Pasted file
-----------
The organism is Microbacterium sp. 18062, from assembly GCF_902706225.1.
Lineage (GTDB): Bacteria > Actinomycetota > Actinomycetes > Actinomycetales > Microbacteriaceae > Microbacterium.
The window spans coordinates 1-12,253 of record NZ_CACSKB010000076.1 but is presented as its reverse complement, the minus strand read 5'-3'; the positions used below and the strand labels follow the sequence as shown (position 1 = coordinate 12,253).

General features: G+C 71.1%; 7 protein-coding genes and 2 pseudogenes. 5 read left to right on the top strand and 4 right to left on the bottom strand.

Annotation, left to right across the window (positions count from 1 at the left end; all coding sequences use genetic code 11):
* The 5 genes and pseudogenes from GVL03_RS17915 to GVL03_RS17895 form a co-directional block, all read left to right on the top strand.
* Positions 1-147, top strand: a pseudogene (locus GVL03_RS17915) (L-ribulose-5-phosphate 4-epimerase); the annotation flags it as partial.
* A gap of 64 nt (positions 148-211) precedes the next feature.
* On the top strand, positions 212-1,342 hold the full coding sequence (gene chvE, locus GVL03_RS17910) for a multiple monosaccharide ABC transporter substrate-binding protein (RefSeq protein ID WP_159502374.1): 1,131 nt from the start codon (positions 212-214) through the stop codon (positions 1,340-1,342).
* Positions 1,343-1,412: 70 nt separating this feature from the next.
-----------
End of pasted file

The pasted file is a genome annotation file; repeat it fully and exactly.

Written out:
The organism is Microbacterium sp. 18062, from assembly GCF_902706225.1.
Lineage (GTDB): Bacteria > Actinomycetota > Actinomycetes > Actinomycetales > Microbacteriaceae > Microbacterium.
The window spans coordinates 1-12,253 of record NZ_CACSKB010000076.1 but is presented as its reverse complement, the minus strand read 5'-3'; the positions used below and the strand labels follow the sequence as shown (position 1 = coordinate 12,253).

General features: G+C 71.1%; 7 protein-coding genes and 2 pseudogenes. 5 read left to right on the top strand and 4 right to left on the bottom strand.

Annotation, left to right across the window (positions count from 1 at the left end; all coding sequences use genetic code 11):
* The 5 genes and pseudogenes from GVL03_RS17915 to GVL03_RS17895 form a co-directional block, all read left to right on the top strand.
* Positions 1-147, top strand: a pseudogene (locus GVL03_RS17915) (L-ribulose-5-phosphate 4-epimerase); the annotation flags it as partial.
* A gap of 64 nt (positions 148-211) precedes the next feature.
* On the top strand, positions 212-1,342 hold the full coding sequence (gene chvE, locus GVL03_RS17910) for a multiple monosaccharide ABC transporter substrate-binding protein (RefSeq protein ID WP_159502374.1): 1,131 nt from the start codon (positions 212-214) through the stop codon (positions 1,340-1,342).
* Positions 1,343-1,412: 70 nt separating this feature from the next.